If there is one thing that my life has taught me, it’s that there’s no stopping time from passing by. No matter how busy you get, how much traffic there is, how much work is to be done, nothing slows time down … not even our strongest wishes or our perception of the world around us.
The calendar moves on and we’ve reached that time of the year that makes me uncomfortable. Lent. 40 days of sacrifice. 40 days of praying. 40 days of “turning away from sin”. 40 days of preparing for the Resurrection.
The last few years I’ve had a lot of difficulty of finding a Lenten Promise. I’ve done the “easy ones” – pop, candy, chocolate, fast food, yada, yada, yada. I’ve done the tough ones – swearing, speeding, yada, going back to Sunday mass, yada, yada. I pick something and after about 5 days it begins to feel like I’m just going through the motions.
I’ve got to do something different this year, because between the apathy that I feel about Lent and because Lent has a tendency to remind me of how much I’m a failure at numerous things in my life, I really need a break from that.
Since last May or so, I’ve been feeling like I’ve been on a constant Lenten failure and it’s really driving me nuts. On social media and in public and at work I put on a decent front of being strong, but inside I feel bad.
That’s the word for it … I just feel bad. I’ve tried to come up with a word to describe how I feel inside. That’s the only one that comes to mind.
Prozac isn’t helping. I guess it balances out the depths of the bad feeling some, but it’s not taking it away. Talking to people/counselors/doctors isn’t helping. I just don’t know what else to do and as I struggle coming up with a Lenten promise, I keep beating myself up for failing at this. Thus begins the never ending spiral. The worse I feel, the more I put up a front and throw myself into work/politics/stuff. The more I throw myself into that the more I avoid finding a promise and the worse I feel.
A friend of mine suggested that I give up checking my phone while out with people for Lent. That would be a big one for me because I’m always posting something on Facebook/Twitter or checking my email. Always doing something to capture that moment’s thought (which may not be about the person I’m with or the conversation we’re having at the time). Something that keeps my thoughts from going to that dark place that consumes me. It’s not fair to others when I use that technique to put up my front and so I need to find “another” new different method.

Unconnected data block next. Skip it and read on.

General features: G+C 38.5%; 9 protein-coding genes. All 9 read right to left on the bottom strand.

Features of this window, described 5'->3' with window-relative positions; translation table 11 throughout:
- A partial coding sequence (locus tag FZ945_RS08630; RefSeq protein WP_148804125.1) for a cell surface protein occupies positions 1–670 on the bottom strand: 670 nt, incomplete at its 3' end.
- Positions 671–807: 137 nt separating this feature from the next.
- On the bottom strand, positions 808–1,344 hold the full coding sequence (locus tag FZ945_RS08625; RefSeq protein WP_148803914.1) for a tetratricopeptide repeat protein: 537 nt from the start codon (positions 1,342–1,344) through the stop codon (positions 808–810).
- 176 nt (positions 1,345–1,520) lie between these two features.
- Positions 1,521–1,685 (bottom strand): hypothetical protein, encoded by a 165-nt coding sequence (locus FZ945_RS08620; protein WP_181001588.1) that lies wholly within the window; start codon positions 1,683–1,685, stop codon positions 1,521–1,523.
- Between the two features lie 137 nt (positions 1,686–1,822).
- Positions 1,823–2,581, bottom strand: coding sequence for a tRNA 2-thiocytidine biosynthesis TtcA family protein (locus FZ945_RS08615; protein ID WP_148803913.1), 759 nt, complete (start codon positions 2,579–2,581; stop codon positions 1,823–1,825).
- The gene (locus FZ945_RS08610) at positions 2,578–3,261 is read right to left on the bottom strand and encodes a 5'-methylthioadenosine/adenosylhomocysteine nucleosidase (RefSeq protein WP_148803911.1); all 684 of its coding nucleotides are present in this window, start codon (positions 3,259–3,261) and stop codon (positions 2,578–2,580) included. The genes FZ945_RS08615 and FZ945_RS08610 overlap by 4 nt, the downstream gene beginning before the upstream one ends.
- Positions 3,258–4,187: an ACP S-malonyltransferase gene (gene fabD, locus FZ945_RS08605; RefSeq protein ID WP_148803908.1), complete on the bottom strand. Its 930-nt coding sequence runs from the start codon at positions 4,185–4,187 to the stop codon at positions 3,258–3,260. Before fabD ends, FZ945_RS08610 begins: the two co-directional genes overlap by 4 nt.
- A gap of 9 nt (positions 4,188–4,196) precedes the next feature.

Earlier today, I came across a blog from a former Jaycee colleague and friend that I’ve not heard from in some time. Carolyn, who is now a pastor in Benton Harbor, touched upon her “battle to rest.” She described how she struggles to let things go, to give them to God and to just be.
Now there’s a tough Lenten promise!
Shortly after reading her blog, my thoughts returned to something that hit me while I struggled through the last mile and a half of the Portage Winterblast Marathon on Sunday. I finished with a time of 3:03:47, 40 minutes off of what I did in the Grand Rapids half and I was in a lot of pain. I was actually tempted to quit at mile 12. The words of St. Paul went through my head and I said to myself, “I have fought the good fight, I have finished the race, I have kept the faith.”
Then I remembered that I still had over 5,265 feet to go before I could say I finished the race. … and I have most definitely not kept the faith, not like we’re supposed to.
Welcome back to my spiral. I’m never going to be good enough to make it to Heaven. I’m not worthy of God’s forgiveness. I’m not worthy of other people’s forgiveness or friendships.
I’m just not good enough.
Perhaps the solution for this Lent is to listen to the message in Matthew McConaughey’s Oscar acceptance speech.
Some folks found it to be a very egotistical speech since he said that he was his own hero. To that I say two things. One, it’s the Oscars … egos are all around. Second, he’s didn’t say he was his own hero. The chase is his hero … and he said he’s never going to win that chase.
The heart of his comments were to find those three things that push you. He said the three things he needs each day are: 1 – Something to look up to; 2 – Something to look forward to, and; 3 – Something to chase. And above those things, “to just keep livin’!”
There’s a good Lenten promise. Just keep livin’, especially when it seems impossible to do so.
Here’s the solution for me to try this year. This Lent I will look up to my children, to Alex and Cristiana, who have the biggest hearts and the brightest eyes around. I want to be like them.
This Lent I will look up to the good friends who show the world can be a better place. I will look up to Angela, to Carrie, to Carolyn, to Heather, to Jamie, to Casey, to Derek. I want to channel what they do.
This Lent my promise is to stop spiraling. I so look forward to being able to not get in my spiral.
This Lent is to stop beating up on myself. I look forward to being able to stop this.
This Lent is to stop wallowing in my pain, from whatever real or perceived source it comes from. I look forward to no longer being a victim to my own depression.
And this Lent is to find that rest that I my body and mind and soul need. Ironic that it is rest that I will be chasing this year … but I suppose it is much better to run a race to get rest than to run and run and run and to keep on running.
Cross your fingers, y’all. Light a candle. Say a prayer. I could use it to make this Lent be something good.